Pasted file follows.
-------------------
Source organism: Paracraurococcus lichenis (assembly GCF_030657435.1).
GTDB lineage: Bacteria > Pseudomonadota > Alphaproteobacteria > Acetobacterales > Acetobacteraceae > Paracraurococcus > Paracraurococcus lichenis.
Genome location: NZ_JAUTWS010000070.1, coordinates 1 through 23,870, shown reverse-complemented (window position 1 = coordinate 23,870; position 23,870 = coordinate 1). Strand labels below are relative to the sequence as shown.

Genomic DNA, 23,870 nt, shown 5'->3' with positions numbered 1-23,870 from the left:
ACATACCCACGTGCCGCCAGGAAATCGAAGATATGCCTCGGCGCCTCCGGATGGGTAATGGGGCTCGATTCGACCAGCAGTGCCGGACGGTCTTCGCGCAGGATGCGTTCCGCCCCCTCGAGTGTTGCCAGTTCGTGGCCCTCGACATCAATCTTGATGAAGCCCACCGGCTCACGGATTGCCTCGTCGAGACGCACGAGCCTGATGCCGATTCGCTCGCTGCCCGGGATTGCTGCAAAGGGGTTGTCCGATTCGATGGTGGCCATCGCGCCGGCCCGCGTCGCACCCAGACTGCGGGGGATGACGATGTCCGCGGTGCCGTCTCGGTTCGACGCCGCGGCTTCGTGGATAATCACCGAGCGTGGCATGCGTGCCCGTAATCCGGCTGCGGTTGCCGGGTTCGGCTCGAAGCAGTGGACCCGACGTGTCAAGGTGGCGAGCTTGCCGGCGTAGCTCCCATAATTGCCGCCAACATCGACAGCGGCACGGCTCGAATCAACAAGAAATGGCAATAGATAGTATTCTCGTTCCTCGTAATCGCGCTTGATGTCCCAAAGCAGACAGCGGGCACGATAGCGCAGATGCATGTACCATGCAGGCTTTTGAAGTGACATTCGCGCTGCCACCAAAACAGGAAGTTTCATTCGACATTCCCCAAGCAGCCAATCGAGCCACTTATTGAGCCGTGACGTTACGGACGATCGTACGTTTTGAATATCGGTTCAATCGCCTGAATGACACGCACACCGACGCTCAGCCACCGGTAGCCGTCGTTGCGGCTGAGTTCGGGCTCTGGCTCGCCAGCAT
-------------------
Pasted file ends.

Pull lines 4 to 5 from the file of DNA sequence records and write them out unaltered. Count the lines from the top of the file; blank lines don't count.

Genomic DNA, 23,870 nt, shown 5'->3' with positions numbered 1-23,870 from the left:
ACATACCCACGTGCCGCCAGGAAATCGAAGATATGCCTCGGCGCCTCCGGATGGGTAATGGGGCTCGATTCGACCAGCAGTGCCGGACGGTCTTCGCGCAGGATGCGTTCCGCCCCCTCGAGTGTTGCCAGTTCGTGGCCCTCGACATCAATCTTGATGAAGCCCACCGGCTCACGGATTGCCTCGTCGAGACGCACGAGCCTGATGCCGATTCGCTCGCTGCCCGGGATTGCTGCAAAGGGGTTGTCCGATTCGATGGTGGCCATCGCGCCGGCCCGCGTCGCACCCAGACTGCGGGGGATGACGATGTCCGCGGTGCCGTCTCGGTTCGACGCCGCGGCTTCGTGGATAATCACCGAGCGTGGCATGCGTGCCCGTAATCCGGCTGCGGTTGCCGGGTTCGGCTCGAAGCAGTGGACCCGACGTGTCAAGGTGGCGAGCTTGCCGGCGTAGCTCCCATAATTGCCGCCAACATCGACAGCGGCACGGCTCGAATCAACAAGAAATGGCAATAGATAGTATTCTCGTTCCTCGTAATCGCGCTTGATGTCCCAAAGCAGACAGCGGGCACGATAGCGCAGATGCATGTACCATGCAGGCTTTTGAAGTGACATTCGCGCTGCCACCAAAACAGGAAGTTTCATTCGACATTCCCCAAGCAGCCAATCGAGCCACTTATTGAGCCGTGACGTTACGGACGATCGTACGTTTTGAATATCGGTTCAATCGCCTGAATGACACGCACACCGACGCTCAGCCACCGGTAGCCGTCGTTGCGGCTGAGTTCGGGCTCTGGCTCGCCAGCAT